Jane and I woke up early at the Harbor View Inn in Seward. We were eagerly anticipating our day on the Kenai Fjord cruise. We had a quick breakfast of (you guessed it) muffins in our room and headed down to the dock area and parked in the designated cruise parking lot. We were actually a bit early and had time for coffee and tea.
We knew the speed of the boat over the water would create a breeze and chill, so we both took our warmest clothes and wore many layers. At the designated time we boarded the boat and initially sat in the aft of the upper deck. Almost immediately as we moved out of Resurrection Bay we saw two eagles perched on posts. We continued motoring out of the bay and angled toward the opposite shore which contained many rocky points and ledges. Here the cruise ship caption pointed out the many types of sea birds and sea lions. We focused on some puffins which look like flying penguins. They are difficult to photograph because they come up for air and then dive quickly.
We decided to move to the fore deck; however, that was quite breezy with nothing to block the wind. I alternated between the deck and going back inside the cabin when we were moving and there wasn’t much to see besides the landscape. Of course this turned out to be a mistake because as we moved away from the sea lions and birds the captain announced a whale sighting. The passengers already on the fore deck naturally had the premium views while I scrambled to find a gap to take photos. The first whale spotted was a humpback whale and like the puffins it was difficult to capture more than the back above the water.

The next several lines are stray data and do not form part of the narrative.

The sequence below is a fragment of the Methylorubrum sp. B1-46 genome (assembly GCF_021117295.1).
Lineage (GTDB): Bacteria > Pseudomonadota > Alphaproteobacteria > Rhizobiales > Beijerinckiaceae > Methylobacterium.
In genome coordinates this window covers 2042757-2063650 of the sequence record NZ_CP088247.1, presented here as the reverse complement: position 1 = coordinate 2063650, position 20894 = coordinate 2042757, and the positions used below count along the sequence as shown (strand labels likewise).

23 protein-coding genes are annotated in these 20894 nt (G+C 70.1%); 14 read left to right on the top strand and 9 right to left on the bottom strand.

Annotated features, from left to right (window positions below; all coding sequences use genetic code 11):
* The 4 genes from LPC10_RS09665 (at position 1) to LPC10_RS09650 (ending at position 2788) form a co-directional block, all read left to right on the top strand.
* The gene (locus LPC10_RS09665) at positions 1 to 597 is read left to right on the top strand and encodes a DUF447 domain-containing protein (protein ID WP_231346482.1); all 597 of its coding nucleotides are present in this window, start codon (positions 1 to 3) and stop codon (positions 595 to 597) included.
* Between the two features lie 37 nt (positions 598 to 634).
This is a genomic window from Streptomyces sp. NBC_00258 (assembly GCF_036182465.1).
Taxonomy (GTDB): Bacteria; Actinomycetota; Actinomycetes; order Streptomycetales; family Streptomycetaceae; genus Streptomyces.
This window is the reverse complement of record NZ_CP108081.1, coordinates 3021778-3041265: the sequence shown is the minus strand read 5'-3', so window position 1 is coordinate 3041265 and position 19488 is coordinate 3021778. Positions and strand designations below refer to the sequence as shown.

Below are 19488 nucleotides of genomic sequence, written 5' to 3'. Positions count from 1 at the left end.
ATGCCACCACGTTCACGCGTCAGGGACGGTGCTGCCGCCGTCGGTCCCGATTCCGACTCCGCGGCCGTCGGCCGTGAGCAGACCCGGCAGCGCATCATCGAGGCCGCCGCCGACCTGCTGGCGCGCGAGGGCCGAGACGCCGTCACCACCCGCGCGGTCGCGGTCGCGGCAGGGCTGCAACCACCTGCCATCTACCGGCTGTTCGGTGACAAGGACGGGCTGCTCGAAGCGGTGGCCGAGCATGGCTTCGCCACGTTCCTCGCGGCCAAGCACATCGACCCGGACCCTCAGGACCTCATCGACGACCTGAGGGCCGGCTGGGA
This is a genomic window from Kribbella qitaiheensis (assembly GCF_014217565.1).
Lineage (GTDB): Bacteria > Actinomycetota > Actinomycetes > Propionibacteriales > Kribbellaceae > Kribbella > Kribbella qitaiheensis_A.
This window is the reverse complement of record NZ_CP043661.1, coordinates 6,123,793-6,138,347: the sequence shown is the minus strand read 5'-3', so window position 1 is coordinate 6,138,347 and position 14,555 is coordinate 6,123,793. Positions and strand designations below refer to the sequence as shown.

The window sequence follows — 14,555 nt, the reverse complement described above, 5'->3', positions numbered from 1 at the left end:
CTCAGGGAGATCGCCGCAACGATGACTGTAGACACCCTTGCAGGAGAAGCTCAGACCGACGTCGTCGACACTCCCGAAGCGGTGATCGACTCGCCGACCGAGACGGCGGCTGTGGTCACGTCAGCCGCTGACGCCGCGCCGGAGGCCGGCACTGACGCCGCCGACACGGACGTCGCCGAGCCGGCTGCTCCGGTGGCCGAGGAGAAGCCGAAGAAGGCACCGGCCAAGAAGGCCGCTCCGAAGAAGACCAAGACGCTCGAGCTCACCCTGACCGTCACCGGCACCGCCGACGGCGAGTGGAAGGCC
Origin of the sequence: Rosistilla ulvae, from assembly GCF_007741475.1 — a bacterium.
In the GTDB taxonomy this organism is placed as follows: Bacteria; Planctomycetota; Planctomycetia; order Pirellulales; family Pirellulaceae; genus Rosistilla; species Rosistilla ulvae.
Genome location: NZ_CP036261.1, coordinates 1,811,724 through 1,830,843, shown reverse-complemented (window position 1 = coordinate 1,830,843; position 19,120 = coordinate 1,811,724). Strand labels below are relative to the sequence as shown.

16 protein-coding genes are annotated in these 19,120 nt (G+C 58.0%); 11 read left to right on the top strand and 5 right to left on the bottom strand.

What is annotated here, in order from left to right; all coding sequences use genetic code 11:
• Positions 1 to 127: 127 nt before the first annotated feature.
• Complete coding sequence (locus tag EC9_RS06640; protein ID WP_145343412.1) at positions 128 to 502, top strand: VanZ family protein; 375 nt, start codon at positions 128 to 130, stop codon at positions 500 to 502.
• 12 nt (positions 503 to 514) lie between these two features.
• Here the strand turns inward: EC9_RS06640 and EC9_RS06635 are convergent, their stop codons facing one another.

We left the first whale and moved further along toward our destination which was one of the fjords and the glacier it contained. Once again the captain announced a whale sighting and this time it was an orca, but a rare type of orca. I got a nice photo of the mist and spray coming out of this whale’s blow hole. I was riding up front with Jane and she mentioned that she’d seen someone we knew. Can you guess who? No, not Bob, but Beth the young intern who had graduated from Clemson and was sitting in the seat in front of us on the Denali bus. Her parents were visiting and they were doing the cruise before heading north to Denali. Even though Alaska is a huge place, everyone seems to do the same loop of tourist attractions.
We continued on and entered the fjord and drew closer and closer to the gray-white mass of ice that filled the valley and reached down to the water. As we neared the glacier the captain announced that we needed to be cautious to avoid all the mini-icebergs floating in the bay. Sure enough they were everywhere and occasionally one could hear them clanking against the hull. I noticed some movement ahead and spotted a sea otter swimming past us in the frigid icy water. When we drew within 50 yards the captain cut the motor and we watched the glacier. This may sound boring but we were anxiously anticipating calving.
Calving occurs when slices of the glacier split off and slide into the ocean. There were some fairly deep fissures on the right side that forecast calving, but a major event never occurred. We did see some minor slides. The other interesting thing about glacier watching is how noisy they are. We constantly heard cracking and creaking sounds so it definitely left the impression of a living moving phenomenon.